Use a Visual Timer

Visual Timers are total game changers, especially for younger kids. Give kids a reminder that you'll be changing activities in 5 minutes, then set the timer. Kids can visually see the time shrinking and prepare for the change. We love this timer from Time Timer. They also have a phone app.

Hack Cleanup Time

1. Use your child's interests to help them transition.Sometimes picking up toys with our "Dinosaur Hands" or "Putting all the toys back in their castles/houses" is enough to build the motivation to complete the task!

2. Break cleaning into "chunks."Instead of telling them to clean up a whole room, clean up only the red LEGO first. Then when they're done with those, move on to another color.


Being able to recognize your emotions is fundamental to learning to regulate them. Develop a rhythm for you and your child of "checking in" on your internal state. This creates an opportunity to practice self awareness and notice the range of emotions we all feel every day.

Toothbrushing Tamer

Parens and kids love Mr. Chazz's songs, and of course he has one to help kids brush their teeth. Check it out here.

Family Meeting

Think of family meetings as a "date night" for the whole family. Family meetings aren't daily — they don't even need to be monthly— but they give your family planned time to look forward to. Incorporate something fun like pizza night or board games. "We plan these meetings because we value connecting and spending time together."

Tips for Getting Kids in the Car

Getting kids to make a transition that involves the car can be difficult. Provide options for your kids to get into the car. "We're going to the car, do you want walk by yourself, hold my hand, or crawl like an animal?"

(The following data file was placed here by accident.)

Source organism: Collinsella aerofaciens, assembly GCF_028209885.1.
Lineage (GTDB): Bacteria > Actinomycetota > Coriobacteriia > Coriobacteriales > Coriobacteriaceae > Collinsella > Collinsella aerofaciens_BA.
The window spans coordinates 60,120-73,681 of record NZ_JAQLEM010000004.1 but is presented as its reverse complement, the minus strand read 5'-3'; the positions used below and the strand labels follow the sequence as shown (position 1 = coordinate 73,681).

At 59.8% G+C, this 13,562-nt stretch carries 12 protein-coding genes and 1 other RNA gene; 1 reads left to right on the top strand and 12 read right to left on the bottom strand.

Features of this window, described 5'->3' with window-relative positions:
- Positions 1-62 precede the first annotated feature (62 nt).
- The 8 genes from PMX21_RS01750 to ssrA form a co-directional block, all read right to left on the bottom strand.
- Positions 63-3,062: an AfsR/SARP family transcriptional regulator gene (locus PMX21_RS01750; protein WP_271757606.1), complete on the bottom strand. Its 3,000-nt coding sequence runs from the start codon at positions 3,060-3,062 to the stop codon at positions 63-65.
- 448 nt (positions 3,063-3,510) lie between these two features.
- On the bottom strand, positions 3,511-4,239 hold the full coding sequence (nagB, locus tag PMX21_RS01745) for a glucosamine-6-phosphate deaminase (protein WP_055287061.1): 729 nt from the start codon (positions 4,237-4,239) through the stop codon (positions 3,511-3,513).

"Blue" Activities are Regulating Activities

Activities outlined in blue call your attention to activities that are regulating to your child's nervous system.When you have too many "have to" activities in a row and not enough regulating activities, your kids are more likely to melt down.

Water Can Be Regulating

Bathtime can be a stressful time. Here's how to make bathtime more enjoyable! Add epsom salts to the water, which are calming. Adding just a drop or two of food coloring won't dye your kids blue and adds a bit of silliness. Set your own expectations that there will be a mess, and sometimes messes are okay.

Regulation + Kids

5 Reasons why this song is helpful:

  1. This song helps adults teach young children about the process of regulating.
  2. It helps start a conversation about when we can use breathing to help us.
  3. This song helps children practice regulating their bodies with breathing.
  4. Breathing helps us access the "smart part" of our brain.
  5. The arm movements in this song help children cross the "Midline," which helps the left and right hemispheres of the brain communicate. This helps the creative and the logical parts of our brain work together, helping to improve fine motor skills and writing skills, and develop reading skills.